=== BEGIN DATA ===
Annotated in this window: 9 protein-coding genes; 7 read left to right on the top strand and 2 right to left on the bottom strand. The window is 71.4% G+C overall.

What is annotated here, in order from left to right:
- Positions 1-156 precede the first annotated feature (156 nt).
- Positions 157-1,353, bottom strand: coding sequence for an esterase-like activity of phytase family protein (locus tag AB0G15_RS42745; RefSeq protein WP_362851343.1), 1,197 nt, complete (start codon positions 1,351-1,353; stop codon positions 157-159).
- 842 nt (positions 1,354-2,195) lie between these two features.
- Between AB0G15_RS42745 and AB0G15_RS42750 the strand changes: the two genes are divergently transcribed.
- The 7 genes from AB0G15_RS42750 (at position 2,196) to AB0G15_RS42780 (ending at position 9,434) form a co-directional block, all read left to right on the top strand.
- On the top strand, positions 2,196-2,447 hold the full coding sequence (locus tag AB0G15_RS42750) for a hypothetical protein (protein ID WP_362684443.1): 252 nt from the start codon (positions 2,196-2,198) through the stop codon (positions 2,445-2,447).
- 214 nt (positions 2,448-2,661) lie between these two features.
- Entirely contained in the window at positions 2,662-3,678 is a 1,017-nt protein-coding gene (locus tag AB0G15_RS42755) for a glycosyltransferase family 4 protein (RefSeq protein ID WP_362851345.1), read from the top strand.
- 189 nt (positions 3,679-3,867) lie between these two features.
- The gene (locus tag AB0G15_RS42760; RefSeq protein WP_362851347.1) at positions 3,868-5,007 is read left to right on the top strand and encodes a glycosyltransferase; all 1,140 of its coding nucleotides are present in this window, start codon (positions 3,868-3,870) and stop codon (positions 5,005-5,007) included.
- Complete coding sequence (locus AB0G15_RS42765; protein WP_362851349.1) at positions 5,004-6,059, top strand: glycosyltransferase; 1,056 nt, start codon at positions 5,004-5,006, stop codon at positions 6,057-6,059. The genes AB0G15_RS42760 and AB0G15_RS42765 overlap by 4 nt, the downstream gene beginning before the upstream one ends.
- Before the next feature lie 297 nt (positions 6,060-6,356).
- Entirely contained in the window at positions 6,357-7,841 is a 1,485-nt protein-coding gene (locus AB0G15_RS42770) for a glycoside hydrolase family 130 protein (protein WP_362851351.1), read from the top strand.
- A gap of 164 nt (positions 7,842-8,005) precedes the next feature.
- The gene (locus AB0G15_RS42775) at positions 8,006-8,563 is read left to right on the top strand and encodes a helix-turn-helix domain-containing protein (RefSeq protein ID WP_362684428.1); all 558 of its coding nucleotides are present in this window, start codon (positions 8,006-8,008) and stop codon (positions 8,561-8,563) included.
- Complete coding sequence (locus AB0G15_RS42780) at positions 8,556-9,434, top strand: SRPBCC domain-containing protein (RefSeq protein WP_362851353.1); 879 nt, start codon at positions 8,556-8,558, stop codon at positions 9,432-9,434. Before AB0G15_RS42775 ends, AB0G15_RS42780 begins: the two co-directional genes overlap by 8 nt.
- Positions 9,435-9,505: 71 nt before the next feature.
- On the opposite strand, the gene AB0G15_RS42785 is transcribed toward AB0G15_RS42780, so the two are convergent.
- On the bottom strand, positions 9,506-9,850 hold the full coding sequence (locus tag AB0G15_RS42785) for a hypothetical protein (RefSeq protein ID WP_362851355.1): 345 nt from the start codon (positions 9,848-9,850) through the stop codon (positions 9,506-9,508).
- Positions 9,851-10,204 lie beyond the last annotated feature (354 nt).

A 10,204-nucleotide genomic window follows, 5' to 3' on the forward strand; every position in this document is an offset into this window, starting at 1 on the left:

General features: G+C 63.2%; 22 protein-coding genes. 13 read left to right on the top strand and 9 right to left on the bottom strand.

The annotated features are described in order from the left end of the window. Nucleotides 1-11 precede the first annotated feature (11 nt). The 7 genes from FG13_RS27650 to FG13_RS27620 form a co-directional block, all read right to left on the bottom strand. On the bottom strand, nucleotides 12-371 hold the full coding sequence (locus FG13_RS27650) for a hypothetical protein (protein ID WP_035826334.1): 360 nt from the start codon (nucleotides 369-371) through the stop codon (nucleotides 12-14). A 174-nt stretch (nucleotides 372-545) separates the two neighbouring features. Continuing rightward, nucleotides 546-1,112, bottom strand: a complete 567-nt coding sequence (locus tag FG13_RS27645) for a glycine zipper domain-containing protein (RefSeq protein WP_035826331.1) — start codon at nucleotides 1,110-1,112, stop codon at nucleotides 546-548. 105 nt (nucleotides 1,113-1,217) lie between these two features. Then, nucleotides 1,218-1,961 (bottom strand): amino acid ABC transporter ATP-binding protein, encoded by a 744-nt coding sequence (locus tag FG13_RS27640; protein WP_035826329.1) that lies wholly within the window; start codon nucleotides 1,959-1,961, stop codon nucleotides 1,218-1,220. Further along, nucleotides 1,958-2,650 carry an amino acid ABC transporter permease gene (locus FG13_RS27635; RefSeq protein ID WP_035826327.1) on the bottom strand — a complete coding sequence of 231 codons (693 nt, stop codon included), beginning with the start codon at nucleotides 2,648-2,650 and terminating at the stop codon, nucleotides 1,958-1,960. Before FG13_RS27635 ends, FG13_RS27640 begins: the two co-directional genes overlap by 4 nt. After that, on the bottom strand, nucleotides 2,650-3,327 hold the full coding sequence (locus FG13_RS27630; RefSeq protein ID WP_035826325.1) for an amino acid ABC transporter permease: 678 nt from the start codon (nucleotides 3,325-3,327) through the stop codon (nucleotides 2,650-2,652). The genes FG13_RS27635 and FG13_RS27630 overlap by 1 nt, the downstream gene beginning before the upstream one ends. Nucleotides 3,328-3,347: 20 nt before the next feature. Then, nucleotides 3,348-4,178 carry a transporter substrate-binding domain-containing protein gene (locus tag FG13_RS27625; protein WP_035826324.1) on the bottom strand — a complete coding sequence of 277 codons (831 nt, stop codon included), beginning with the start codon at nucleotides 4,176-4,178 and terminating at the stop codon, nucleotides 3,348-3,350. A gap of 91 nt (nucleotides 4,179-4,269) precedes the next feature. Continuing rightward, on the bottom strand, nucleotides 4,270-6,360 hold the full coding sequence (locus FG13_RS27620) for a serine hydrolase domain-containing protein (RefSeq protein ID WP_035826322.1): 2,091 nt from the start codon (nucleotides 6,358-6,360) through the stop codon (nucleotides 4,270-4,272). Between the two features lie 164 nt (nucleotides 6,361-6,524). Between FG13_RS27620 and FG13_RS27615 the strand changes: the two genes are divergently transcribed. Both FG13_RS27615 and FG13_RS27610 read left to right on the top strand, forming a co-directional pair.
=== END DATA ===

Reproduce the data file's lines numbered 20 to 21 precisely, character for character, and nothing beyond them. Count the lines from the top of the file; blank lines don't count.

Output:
- On the opposite strand, the gene AB0G15_RS42785 is transcribed toward AB0G15_RS42780, so the two are convergent.
- On the bottom strand, positions 9,506-9,850 hold the full coding sequence (locus tag AB0G15_RS42785) for a hypothetical protein (RefSeq protein ID WP_362851355.1): 345 nt from the start codon (positions 9,848-9,850) through the stop codon (positions 9,506-9,508).